So Saturday was my paternal grandmother’s 85th birthday, and my Aunt Mary invited the whole family to her lake house in upstate South Carolina to celebrate. (It’s gorgeous there, by the way, and lakefront living rocks, man. I’m now shopping for lakefront property.) I hauled my butt out of bed early Saturday and drove four hours so that I could play with my cousins’ babies and toddlers and small loud boys, eat entirely too much barbecue, get dragged and bounced across Lake Hartwell on the inflatable watersport version of an electric bull, and get my ass whipped at Uno Attack. A good time was had by all, and the next day I hauled my butt back into my car and drove the four hours home. All in all, it was pleasantly uneventful.
But moments after I walked into my house Sunday night, ready to crash into my bed and sleep for a week, my Aunt Mary called and asked me if I’d brushed my teeth yet. “Why, that’s a strange question, Aunt Mary,” I exclaimed. “Why do you ask?” Now, my Aunt Mary is a wonderful woman and she looks out for me in many ways, but asking after my oral hygiene is not one of those ways. Indeed, her question was wrapped in sarcasm, as she knew full well I hadn’t yet brushed my teeth because I had left my [fancy-shmancy WaterPik sonic rechargeable] toothbrush in her bathroom. I had also left my toothpaste, and that, friends, is an even greater tragedy.
You see, I discovered a few years ago that I am allergic to whatever makes tartar control toothpaste tartar control. It causes angry red ulcers to spread around my mouth and chin (I’m not a neat brusher) and makes me look like a leper. A few weeks ago I accidentally bought a tube of tartar control (those darn Tom’s boxes all look the same!) and only realized the mistake when those telltale sores appeared on my mouth. I purchased a regular tube, and that tube, along with my toothbrush, was left behind when I departed Mary’s lake house. She assured me that she’d mail it on Monday, but I had to brush my teeth in the meantime. What to do? Oh, what to do?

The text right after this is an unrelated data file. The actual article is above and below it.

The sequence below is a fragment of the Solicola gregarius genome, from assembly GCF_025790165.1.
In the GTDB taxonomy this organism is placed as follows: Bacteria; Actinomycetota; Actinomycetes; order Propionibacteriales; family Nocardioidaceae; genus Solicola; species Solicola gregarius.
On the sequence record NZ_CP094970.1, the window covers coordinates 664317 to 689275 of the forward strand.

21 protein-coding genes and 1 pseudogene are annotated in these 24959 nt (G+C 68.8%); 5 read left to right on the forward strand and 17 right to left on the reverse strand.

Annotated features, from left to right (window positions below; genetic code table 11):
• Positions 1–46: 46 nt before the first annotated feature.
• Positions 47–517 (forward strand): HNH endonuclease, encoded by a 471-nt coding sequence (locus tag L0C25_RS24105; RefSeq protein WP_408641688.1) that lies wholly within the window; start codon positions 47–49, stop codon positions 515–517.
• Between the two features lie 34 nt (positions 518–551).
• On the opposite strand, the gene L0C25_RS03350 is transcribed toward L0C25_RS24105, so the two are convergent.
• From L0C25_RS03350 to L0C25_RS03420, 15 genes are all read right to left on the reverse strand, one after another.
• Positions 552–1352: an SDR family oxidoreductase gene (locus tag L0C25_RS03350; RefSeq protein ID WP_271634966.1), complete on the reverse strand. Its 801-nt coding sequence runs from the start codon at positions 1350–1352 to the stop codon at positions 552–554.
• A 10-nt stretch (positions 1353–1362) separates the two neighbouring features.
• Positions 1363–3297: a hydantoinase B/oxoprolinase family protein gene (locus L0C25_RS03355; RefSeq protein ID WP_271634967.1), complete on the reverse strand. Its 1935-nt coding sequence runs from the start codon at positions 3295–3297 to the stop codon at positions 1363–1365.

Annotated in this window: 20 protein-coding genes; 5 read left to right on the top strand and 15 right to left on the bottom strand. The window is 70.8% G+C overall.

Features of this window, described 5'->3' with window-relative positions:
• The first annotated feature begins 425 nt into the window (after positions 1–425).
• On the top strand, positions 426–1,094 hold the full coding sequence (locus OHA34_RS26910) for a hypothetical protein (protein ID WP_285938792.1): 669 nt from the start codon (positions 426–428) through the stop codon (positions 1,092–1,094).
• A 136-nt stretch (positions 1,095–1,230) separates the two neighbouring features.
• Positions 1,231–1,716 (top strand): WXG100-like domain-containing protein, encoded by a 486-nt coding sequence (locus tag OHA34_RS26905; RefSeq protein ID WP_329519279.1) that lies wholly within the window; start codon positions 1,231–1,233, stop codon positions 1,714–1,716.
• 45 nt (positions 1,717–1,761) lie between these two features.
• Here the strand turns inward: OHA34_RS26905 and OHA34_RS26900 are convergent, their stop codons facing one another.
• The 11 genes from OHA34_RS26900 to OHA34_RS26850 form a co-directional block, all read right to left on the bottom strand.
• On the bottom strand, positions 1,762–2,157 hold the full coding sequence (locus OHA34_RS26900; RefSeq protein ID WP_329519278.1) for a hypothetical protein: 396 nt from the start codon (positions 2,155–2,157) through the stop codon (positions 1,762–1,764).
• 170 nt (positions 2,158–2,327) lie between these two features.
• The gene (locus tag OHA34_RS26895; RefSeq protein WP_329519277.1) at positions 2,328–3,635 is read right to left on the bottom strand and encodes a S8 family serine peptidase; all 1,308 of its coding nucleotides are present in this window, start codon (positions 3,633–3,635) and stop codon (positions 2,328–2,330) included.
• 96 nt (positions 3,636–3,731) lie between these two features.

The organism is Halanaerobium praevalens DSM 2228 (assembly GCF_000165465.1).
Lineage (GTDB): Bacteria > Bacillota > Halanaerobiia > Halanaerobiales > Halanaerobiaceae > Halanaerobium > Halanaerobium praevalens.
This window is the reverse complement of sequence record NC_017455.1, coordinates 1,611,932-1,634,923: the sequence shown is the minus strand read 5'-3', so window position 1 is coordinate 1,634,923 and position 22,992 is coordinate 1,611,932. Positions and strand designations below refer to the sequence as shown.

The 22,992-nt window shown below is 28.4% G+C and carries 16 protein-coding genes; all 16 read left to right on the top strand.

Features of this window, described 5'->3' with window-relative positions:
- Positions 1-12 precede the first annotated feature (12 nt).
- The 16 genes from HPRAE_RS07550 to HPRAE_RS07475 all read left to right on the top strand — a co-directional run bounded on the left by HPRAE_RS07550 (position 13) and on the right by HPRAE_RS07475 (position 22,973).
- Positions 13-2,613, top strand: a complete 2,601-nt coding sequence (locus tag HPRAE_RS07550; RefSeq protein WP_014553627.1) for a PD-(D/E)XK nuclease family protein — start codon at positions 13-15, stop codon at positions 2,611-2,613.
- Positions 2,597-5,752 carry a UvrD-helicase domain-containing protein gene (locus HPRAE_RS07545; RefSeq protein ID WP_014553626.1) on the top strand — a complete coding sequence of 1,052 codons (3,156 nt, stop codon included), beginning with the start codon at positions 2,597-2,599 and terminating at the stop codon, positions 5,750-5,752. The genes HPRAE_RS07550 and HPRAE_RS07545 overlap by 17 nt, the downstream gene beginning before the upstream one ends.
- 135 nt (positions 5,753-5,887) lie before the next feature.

I located a spare toothbrush, but the only tube of toothpaste I had was the tartar control mistake, so I went rummaging through some old travel kits until I stumbled across a tiny tube of Burt’s Bees Essential Oils Lavender Mint Toothpaste. I love Burt’s products for the most part, but there is a reason I do not use Burt’s toothpaste: potpourri is not an appropriate dental product. I’m not kidding, people. This toothpaste is purple, and not the purple of Barney/Minnie Mouse/Winnie the Pooh and Piglet kids’ toothpaste. It’s purple like actual lavender. It tastes just like lavender oil smells, and it leaves an odd oily film on your teeth, and it does not lather at all, and when you spit it looks like grape milk. Thank GOD for Listerine, or I would be scrubbing my teeth with an Altoid.
Pray for me, will you–pray that my toothbrush and, more importantly, my toothpaste are waiting in my mailbox when I get home tomorrow. And I will pray for you–pray that if you are tempted by that lovely Burt’s Bees display at the market, and if you are curious about the Essential Oils toothpaste, that you will resist the urge to satisfy your curiosity and will buy some lip balm instead.